by: Michael N. Nagler on October 23rd, 2014 | 1 Comment »
Family members demand justice in Iguala, Guerrero. Credit: Creative Commons/The Yucatan Times
I’ve just come from a three-hour conversation with Pietro Ameglio Patella, prominent Mexican professor and nonviolent activist, and an old friend. He was in the country with his friend Carlos Moreno who has been searching for his son for three years without any cooperation from the official parties – indeed not only that, it has made him a target of death threats himself.
The situation in México is, without exaggeration, catastrophic. Anyone can be taken off at any time, and both drug lords and the government operate with complete impunity. Gangs come and measure your house or your business and charge you for “protection” by the yard, and recently a radio journalist was killed right in the middle of a broadcast by someone who entered the studio, fired four shots point blank and calmly walked out. As Patella told me, “our wives are in a constant panic; we don’t know from which direction the bullets could come.” No government agency offers help to the anguished parents seeking information about their lost children or other loved ones, not to mention doing anything to control the violence, because indeed they are part of it. Patella and Moreno reject the definition of “failed state” for Mexico today. Rather, they told me, it’s a criminal state.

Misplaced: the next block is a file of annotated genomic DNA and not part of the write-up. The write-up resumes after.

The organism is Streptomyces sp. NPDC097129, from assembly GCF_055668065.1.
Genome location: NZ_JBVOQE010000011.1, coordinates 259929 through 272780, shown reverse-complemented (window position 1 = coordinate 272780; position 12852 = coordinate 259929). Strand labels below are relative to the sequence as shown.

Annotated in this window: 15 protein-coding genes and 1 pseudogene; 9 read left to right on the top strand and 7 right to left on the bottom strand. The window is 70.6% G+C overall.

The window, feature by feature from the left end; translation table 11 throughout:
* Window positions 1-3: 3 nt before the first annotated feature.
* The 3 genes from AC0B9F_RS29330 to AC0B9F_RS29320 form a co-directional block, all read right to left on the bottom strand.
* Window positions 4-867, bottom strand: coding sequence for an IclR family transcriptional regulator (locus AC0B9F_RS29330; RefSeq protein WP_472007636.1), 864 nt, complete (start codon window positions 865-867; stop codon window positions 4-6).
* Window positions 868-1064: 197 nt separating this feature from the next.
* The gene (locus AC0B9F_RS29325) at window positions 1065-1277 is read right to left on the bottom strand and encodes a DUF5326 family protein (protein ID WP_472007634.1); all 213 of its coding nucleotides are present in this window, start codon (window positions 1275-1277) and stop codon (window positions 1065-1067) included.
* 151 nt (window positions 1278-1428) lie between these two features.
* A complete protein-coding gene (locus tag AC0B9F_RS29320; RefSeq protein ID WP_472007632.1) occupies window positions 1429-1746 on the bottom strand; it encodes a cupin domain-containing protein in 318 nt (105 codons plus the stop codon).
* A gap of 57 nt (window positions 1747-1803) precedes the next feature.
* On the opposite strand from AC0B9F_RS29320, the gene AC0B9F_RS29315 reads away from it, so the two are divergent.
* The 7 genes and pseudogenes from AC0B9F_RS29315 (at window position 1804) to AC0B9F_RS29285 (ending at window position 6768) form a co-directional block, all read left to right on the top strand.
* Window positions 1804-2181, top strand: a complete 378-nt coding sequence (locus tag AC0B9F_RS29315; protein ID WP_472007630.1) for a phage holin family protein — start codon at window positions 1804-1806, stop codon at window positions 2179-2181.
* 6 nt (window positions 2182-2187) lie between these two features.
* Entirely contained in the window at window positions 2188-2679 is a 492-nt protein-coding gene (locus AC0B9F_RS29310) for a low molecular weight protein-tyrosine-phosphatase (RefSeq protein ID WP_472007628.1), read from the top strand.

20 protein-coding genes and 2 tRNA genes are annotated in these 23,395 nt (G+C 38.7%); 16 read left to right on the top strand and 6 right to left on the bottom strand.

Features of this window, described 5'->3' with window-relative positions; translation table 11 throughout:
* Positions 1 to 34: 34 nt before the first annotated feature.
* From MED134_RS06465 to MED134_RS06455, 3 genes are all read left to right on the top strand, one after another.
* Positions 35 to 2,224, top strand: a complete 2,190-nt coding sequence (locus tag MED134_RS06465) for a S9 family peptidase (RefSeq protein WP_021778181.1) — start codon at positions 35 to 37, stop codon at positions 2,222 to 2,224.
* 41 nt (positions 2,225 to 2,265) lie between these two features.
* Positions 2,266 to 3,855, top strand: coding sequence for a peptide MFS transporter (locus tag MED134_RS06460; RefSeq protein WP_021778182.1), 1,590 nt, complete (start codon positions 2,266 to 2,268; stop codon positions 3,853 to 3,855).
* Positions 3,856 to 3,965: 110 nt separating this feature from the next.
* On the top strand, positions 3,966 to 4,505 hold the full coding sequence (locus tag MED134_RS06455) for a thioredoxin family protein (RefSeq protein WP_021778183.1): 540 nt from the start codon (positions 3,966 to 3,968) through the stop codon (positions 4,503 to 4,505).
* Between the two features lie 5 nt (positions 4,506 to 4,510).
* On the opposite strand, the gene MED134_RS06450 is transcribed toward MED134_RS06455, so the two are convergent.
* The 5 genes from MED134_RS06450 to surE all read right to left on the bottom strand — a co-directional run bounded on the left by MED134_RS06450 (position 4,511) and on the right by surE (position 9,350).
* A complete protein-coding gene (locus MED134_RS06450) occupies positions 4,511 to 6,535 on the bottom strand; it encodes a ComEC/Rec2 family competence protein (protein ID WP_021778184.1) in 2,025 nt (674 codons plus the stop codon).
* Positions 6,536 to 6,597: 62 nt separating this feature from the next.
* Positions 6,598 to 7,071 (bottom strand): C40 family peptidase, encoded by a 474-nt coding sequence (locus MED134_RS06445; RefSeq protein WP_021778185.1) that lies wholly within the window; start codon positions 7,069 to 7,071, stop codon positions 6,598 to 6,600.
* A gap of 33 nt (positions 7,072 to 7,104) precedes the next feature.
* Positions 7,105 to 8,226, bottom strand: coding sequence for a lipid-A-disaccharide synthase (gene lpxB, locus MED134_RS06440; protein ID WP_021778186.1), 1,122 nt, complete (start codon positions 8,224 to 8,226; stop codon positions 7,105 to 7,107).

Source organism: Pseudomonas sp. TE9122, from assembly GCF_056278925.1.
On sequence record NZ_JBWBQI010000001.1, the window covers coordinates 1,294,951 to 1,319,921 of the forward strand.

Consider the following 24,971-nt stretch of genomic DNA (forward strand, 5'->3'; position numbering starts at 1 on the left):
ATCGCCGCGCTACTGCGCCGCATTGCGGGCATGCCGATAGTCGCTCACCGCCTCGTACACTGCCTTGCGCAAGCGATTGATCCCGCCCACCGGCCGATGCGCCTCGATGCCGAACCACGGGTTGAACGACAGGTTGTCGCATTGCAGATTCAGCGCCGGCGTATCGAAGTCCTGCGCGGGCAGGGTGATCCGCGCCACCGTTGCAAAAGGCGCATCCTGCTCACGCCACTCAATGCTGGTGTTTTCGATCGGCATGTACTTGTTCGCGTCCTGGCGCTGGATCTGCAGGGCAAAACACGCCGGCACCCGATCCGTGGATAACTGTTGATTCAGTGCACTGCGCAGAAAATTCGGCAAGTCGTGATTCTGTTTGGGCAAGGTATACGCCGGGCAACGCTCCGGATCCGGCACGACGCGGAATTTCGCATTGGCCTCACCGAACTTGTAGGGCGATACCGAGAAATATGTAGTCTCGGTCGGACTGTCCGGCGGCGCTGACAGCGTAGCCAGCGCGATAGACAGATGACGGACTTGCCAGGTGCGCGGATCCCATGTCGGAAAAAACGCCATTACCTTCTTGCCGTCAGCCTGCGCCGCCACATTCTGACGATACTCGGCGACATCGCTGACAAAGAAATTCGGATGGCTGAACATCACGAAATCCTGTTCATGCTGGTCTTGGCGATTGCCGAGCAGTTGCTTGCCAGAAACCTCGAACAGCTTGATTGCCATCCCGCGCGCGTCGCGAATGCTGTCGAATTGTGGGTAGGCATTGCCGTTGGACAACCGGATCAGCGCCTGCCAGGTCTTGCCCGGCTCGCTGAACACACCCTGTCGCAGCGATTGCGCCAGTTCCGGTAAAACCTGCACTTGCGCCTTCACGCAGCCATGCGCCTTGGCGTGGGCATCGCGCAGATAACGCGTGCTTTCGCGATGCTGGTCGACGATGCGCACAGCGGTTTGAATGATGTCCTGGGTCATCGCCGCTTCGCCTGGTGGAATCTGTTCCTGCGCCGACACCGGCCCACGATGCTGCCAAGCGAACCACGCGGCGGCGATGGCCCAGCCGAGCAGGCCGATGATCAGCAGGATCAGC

by: Tikkun Daily on October 23rd, 2014 | No Comments »
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Credit: Creative Commons/Edgar Jiménez
Many years ago, as I walked back to the pew after receiving Communion, I saw the outline of a man kneeling in another pew, his head in his hands. As Catholics often do when they see someone during Mass that they have not seen for while, I wordlessly tapped him on the shoulder to say the silent hello. I was not prepared for the sight of his face. As he looked up, his face was gaunt, and there were dark circles under his eyes that I had never seen before, not even the time he cried in front of me.
Several months prior to that, I drove him back to his condo after Mass, where he finally opened up to me why he was refraining from receiving Communion: having recently had sex with men, he believed he was not in a state of grace, and therefore not worthy to receive the body and blood of Jesus Christ.
by: Deborah Kaufman on October 21st, 2014 | 10 Comments »
Credit: Creative Commons/Wikipedia